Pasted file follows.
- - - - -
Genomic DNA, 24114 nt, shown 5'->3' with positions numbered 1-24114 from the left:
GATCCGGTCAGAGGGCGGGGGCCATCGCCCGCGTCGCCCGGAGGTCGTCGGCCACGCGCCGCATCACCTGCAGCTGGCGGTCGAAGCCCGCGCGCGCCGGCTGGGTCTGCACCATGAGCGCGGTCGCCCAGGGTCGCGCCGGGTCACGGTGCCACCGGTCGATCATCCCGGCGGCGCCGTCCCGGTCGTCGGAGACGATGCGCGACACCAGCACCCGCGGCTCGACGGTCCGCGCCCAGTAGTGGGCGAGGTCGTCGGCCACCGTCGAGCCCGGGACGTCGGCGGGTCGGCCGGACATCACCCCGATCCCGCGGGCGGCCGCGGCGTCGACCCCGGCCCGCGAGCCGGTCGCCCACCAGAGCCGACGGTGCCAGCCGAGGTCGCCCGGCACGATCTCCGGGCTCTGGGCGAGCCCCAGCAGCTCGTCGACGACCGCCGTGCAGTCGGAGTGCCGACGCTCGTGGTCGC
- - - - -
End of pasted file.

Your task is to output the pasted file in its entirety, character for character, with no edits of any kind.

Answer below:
Genomic DNA, 24114 nt, shown 5'->3' with positions numbered 1-24114 from the left:
GATCCGGTCAGAGGGCGGGGGCCATCGCCCGCGTCGCCCGGAGGTCGTCGGCCACGCGCCGCATCACCTGCAGCTGGCGGTCGAAGCCCGCGCGCGCCGGCTGGGTCTGCACCATGAGCGCGGTCGCCCAGGGTCGCGCCGGGTCACGGTGCCACCGGTCGATCATCCCGGCGGCGCCGTCCCGGTCGTCGGAGACGATGCGCGACACCAGCACCCGCGGCTCGACGGTCCGCGCCCAGTAGTGGGCGAGGTCGTCGGCCACCGTCGAGCCCGGGACGTCGGCGGGTCGGCCGGACATCACCCCGATCCCGCGGGCGGCCGCGGCGTCGACCCCGGCCCGCGAGCCGGTCGCCCACCAGAGCCGACGGTGCCAGCCGAGGTCGCCCGGCACGATCTCCGGGCTCTGGGCGAGCCCCAGCAGCTCGTCGACGACCGCCGTGCAGTCGGAGTGCCGACGCTCGTGGTCGC